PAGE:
Clay Mineralogy of Andesite Saprolite

D. M. Hendricks*, L. D. Whittig and M. L. Jackson
Department of Soils and Plant) Nutrition University of California, Davis, California
Department of Soil and Water Sciences University of Wisconsin, Madison, Wisconsin
* Present address: Department of Agricultural Chemistry and Soils, University of Arizona, Tucson, Arizona.

Abstract: Clay mineral associations in saprolite of two andesites from the Cascade Range of northeastern California were determined. Sesquioxidic allophane with a high CEC delta value dominates the clay fraction of the least weathered saprolite in each series (47% and 37% in hypersthene andesite and olivine andesite saprolites, respectively). With further weathering, the content of amorphous clay remains high (over 30% in all cases) but the CEC delta value of the clay drops markedly. The amorphous material in the more weathered saprolite has the properties of halloysitic allophane, Halloysite, present in all saprolites, is highest in concentration (over 30%) in the more strongly weathered members of each of the saprolite series. Formation of sesquioxidic allophane during early stages of weathering and its transformation to halloysitic allophane and halloysite during later stages of weathering are supported by X-ray diffraction, electron microscopic, DTA, elemental analysis, and CEC delta value data.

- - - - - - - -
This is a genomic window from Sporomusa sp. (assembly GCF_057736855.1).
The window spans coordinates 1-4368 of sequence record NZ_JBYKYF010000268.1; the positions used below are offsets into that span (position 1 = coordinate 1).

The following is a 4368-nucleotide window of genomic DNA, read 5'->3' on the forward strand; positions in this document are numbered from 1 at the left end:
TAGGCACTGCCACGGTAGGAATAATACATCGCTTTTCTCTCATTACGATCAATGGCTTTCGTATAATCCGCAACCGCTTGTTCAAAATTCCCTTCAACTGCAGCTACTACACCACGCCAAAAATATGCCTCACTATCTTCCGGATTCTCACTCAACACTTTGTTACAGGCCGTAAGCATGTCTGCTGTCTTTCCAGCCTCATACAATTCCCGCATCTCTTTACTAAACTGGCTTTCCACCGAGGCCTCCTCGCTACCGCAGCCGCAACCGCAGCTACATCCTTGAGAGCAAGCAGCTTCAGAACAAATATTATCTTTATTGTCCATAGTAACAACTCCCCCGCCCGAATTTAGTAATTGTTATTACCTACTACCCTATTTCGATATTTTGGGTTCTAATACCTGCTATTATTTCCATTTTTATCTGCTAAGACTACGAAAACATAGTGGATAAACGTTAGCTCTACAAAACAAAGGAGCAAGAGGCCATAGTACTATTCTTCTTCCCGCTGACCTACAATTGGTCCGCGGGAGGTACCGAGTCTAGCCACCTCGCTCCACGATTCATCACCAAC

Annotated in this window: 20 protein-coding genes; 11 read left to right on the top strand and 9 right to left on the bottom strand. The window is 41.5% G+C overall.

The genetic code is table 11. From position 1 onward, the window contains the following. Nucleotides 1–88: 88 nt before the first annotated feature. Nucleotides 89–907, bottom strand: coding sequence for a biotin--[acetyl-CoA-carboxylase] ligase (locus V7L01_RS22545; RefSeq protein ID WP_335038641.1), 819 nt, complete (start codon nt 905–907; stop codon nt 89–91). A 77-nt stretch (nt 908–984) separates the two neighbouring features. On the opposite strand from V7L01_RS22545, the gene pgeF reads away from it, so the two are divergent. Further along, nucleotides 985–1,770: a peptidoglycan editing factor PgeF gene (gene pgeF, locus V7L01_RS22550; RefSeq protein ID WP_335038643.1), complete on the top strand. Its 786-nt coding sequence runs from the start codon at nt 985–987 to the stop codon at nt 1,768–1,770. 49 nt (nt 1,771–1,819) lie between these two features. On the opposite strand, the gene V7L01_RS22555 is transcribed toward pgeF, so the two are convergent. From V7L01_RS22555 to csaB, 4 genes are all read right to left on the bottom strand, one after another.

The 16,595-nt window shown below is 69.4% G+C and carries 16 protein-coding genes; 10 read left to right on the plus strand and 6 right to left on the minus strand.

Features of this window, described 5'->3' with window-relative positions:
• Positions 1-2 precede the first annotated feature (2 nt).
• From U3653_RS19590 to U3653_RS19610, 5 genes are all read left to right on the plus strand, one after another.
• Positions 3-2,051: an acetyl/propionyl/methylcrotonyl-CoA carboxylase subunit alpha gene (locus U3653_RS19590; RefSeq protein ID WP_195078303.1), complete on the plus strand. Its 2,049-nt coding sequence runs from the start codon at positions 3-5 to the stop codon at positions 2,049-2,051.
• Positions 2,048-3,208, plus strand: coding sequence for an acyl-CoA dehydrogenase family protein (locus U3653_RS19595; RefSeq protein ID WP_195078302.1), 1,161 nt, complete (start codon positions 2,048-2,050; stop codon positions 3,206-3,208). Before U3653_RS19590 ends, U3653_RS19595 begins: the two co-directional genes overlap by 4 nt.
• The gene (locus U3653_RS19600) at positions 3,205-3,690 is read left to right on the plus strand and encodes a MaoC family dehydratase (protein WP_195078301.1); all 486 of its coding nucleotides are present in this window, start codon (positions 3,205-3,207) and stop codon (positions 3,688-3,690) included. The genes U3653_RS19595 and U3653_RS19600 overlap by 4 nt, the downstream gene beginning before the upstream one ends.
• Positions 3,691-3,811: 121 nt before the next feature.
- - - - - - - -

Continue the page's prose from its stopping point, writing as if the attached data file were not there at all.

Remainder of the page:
Clays and Clay Minerals; 1967 v. 15; no. 1; p. 395-407; DOI: 10.1346/CCMN.1967.0150140
© 1967, The Clay Minerals Society
Clay Minerals Society (www.clays.org)